ABO incompatibily also does not get worse from pregnancy to pregnancy. 15% of pregnancies are of O moms and non-O babies. Hemolytic disease of the newborn is in 3%, and it's severe in 1%.

I have O and my husband is B (with an O from one parent). My son is B. He was born (after an induction at almost 38 weeks for PROM). My labor did have a number of risk factors for TPH.
Risk factors for transplacental hemorrhage include: maternal accident, amniosentisis, maternal high blood pressure, abruption (is actually TPH in and of itself)induction, long labor, complicated delivery, pit for the third stage. . . poor maternal nutrition would probably make those things more risky too.
I haven't found anything definitive about cesareans and TPH or about delayed cord clamping and TPH.

He was jaundice and had, if I rememeber correctly, a total bilirubin of 11. The total bilirubin is the result of unconjugated bili + conjugated bili. Usually in physiologic jaundice of the newborn it's the unconjugated bili that's high (it should make up 80% ish of the total). Ours was almost all conjugated bili. One pedi said they suspected a liver or gall blockage. One pedi said it could be ABO incompatibility. Because it didn't get too high we just waited it out (and it took a while). We never had a good answer (though it looks like ABO incompatibily could possibly lead to damage of the organs resulting in blockage : ). He did also have low blood sugar. My point is, IME, doctors don't know much about the topic and I encourage you to learn as much as humanly possible.

My plan is to avoid TPH is to have as little management of labor/delivery as possible. I do not have BP issues. I know that I have a 50% chance of having another B baby, but I am not worried because I know how rare severe problems are.
I'm sorry you had such a rough start with your son
post #7 of 27
Why won't your hospital use DH's blod products? That's crazy! Even if he donates ahead of time and is screened appropriately? Our NICU was all about using my DW's blood for transfusion if necessary. She just had to wait three days for the screens to clear. Would you consider going to a different hospital that WOULD let DH donate to his own child?
I thought this was nuts, too! Our NICU won't take my blood (me and DS are A positive). They said that (the truth is stranger than fiction) they won't take it because the baby builds up antibodies and if for some reason DS even needed a transplant from me he would reject it if he had my blood now. Wierd!!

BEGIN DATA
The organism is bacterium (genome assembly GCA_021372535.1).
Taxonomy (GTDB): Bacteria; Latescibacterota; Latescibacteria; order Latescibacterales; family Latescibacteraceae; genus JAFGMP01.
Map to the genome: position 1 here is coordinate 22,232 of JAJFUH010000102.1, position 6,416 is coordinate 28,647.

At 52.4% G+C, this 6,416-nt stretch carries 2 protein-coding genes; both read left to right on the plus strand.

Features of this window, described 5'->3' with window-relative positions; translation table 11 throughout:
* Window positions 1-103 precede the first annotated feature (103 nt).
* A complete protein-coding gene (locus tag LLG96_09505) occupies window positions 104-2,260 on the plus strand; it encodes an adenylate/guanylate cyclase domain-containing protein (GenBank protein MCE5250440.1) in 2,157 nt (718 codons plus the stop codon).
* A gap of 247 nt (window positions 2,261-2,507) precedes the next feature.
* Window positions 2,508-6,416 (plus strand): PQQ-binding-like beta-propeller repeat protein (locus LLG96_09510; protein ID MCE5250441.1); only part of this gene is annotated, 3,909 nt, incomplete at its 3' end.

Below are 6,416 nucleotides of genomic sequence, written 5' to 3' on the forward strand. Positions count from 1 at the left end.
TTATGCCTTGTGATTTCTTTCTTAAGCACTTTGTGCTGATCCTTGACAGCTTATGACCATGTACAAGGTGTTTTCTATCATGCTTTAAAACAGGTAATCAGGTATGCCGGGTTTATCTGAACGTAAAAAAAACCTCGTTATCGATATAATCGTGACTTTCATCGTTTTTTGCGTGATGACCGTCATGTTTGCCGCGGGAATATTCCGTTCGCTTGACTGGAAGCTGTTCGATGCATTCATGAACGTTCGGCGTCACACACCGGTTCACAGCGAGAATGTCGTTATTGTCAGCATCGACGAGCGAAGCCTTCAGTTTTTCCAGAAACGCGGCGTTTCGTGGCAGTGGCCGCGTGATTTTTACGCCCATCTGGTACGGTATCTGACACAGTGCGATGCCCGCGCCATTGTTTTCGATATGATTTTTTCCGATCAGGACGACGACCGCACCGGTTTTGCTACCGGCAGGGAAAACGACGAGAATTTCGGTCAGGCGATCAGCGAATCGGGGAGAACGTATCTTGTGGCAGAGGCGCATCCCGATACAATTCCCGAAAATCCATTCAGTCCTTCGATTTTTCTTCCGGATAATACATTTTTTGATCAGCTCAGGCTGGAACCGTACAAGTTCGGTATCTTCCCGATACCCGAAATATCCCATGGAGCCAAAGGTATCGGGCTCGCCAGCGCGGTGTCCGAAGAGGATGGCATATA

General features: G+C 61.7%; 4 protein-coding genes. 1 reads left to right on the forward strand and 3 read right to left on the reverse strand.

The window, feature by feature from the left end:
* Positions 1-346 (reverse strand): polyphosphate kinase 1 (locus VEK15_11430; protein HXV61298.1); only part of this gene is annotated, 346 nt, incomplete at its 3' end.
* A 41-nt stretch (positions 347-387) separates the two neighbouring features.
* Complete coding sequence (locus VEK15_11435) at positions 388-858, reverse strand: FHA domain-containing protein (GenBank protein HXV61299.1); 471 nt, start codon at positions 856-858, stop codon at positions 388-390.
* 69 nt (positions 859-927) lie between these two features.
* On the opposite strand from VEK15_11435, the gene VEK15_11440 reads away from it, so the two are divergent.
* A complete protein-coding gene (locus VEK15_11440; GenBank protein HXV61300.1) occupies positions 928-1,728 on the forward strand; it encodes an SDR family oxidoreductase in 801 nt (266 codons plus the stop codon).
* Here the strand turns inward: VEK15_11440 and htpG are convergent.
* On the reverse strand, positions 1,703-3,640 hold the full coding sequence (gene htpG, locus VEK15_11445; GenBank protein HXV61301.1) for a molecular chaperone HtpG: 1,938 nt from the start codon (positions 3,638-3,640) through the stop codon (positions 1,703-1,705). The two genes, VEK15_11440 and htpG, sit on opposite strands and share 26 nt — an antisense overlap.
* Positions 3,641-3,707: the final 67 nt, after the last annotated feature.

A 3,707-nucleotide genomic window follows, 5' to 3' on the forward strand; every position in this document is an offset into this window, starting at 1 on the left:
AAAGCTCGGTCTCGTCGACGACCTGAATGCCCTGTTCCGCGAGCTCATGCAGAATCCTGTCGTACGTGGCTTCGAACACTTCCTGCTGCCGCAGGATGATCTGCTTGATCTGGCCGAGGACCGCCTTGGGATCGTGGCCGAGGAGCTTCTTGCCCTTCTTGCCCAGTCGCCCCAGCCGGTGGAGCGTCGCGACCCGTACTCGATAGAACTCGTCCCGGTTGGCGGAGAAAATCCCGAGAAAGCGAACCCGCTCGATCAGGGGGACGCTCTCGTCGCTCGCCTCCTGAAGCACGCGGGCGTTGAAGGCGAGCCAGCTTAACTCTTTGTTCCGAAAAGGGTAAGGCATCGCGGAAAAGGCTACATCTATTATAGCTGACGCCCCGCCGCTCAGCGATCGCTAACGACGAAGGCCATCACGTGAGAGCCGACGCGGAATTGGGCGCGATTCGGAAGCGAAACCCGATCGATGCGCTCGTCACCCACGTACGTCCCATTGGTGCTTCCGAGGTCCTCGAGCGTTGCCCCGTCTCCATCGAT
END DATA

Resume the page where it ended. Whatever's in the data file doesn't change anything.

post #8 of 27
I decided to start a new post. Here's what I could find in the current literature:

Haemolytic disease of the newborn
Murray, Neil A1; Roberts, Irene A G2

1Imperial College, Department of Paediatrics, Hammersmith Hospital, London W12 0NN, UK
2Imperial College Faculty of Medicine, Hammersmith Campus, Hammersmith Hospital, London W12 0NN, UK
Correspondence to: Dr Neil A Murray Senior Lecturer in Neonatal Medicine, Imperial College, Department of Paediatrics, 5th Floor, Ham House, Hammersmith Hospital, Du Cane Road, London W12 0NN, UK; neil.murray@imperial.ac.uk
Competing interests: None.
The changing management of haemolytic disease of the newborn is reviewed


In the space of most paediatricians working lifetime, the spectrum of haemolytic disease of the newborn (HDN) has changed beyond recognition. Thirty years ago, HDN was almost synonymous with Rh D allo-immunisation and was a common neonatal problem. It was usually unmodified by antenatal therapy and caused overt fetal or neonatal haemolysis, leading to marked neonatal hyperbilirubinaemia and attendant anaemia. Affected neonates were commonly sick and unstable at birth, required multiple exchange transfusions, and suffered considerable neonatal morbidity and mortality. However, the introduction in the UK in the 1970s of routine postnatal prophylactic anti-D immunoglobulin for Rh D negative women has dramatically reduced this form of HDN, and as such this treatment ranks as one of the great success stories of modern perinatal care.